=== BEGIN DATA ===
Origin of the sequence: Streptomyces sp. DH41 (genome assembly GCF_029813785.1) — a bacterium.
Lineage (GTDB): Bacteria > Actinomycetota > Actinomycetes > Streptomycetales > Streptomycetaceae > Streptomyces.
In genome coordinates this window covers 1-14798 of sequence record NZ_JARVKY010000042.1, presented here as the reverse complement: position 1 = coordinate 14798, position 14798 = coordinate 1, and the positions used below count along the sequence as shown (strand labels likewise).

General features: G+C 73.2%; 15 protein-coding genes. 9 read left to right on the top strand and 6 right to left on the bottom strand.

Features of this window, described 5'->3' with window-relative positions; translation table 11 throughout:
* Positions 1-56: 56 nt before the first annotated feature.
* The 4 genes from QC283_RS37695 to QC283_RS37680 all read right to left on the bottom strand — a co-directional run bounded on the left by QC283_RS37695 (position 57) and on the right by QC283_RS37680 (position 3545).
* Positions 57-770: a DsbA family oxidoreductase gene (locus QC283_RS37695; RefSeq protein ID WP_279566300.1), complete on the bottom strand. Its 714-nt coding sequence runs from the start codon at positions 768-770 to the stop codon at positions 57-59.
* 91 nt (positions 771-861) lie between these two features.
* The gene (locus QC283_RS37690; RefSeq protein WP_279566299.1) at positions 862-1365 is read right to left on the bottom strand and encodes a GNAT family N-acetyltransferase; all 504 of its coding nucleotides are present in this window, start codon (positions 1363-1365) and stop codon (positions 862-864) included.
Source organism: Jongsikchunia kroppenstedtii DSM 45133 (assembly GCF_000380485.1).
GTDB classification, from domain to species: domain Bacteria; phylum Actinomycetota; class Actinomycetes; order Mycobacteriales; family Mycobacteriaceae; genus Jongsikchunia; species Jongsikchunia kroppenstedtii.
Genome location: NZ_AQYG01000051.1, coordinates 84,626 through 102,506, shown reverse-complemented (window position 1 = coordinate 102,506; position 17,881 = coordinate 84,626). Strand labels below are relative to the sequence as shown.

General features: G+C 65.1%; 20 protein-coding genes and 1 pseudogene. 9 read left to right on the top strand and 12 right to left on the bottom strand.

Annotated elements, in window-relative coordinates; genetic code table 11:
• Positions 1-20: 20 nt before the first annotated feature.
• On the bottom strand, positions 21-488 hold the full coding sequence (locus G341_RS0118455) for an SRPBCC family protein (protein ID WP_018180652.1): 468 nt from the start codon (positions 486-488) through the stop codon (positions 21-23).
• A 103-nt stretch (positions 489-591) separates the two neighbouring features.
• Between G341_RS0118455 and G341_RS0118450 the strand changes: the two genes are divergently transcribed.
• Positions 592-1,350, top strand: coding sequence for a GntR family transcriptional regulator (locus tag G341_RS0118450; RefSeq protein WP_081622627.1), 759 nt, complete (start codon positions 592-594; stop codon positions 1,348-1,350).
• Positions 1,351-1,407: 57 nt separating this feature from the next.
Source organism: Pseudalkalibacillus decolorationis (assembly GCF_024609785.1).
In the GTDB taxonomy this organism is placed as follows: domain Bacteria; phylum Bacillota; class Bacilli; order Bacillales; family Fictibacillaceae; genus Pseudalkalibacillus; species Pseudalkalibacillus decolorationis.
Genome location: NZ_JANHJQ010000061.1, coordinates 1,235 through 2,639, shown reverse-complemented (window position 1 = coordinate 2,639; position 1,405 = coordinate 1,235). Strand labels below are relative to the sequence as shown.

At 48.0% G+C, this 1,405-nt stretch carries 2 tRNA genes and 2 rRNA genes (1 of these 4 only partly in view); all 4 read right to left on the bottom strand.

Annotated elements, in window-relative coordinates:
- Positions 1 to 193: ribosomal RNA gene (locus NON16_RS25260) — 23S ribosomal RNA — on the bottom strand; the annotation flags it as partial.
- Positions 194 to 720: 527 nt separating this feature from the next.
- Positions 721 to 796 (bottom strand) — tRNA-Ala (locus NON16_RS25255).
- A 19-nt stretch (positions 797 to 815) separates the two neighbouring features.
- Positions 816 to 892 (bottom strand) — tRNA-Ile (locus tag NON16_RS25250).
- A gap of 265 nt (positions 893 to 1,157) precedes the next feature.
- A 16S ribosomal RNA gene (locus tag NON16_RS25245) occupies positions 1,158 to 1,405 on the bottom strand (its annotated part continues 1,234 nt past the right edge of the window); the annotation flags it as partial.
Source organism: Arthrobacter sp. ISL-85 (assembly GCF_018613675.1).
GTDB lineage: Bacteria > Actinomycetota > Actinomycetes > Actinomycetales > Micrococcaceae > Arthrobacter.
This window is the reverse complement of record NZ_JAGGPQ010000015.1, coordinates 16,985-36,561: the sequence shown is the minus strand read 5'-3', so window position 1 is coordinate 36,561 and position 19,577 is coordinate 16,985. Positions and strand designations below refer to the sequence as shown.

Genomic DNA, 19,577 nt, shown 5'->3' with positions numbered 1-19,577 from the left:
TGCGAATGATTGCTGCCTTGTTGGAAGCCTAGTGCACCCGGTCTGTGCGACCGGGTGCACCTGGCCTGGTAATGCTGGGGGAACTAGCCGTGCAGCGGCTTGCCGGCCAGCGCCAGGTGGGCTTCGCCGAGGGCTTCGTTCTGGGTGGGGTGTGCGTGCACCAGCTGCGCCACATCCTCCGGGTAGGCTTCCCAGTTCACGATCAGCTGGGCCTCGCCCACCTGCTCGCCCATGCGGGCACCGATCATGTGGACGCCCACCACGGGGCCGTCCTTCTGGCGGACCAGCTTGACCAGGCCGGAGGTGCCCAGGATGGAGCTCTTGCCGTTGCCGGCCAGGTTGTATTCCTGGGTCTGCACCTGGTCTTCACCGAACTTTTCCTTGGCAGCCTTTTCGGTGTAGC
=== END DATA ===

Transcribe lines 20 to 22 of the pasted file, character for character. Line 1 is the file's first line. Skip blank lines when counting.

• Positions 592-1,350, top strand: coding sequence for a GntR family transcriptional regulator (locus tag G341_RS0118450; RefSeq protein WP_081622627.1), 759 nt, complete (start codon positions 592-594; stop codon positions 1,348-1,350).
• Positions 1,351-1,407: 57 nt separating this feature from the next.
Source organism: Pseudalkalibacillus decolorationis (assembly GCF_024609785.1).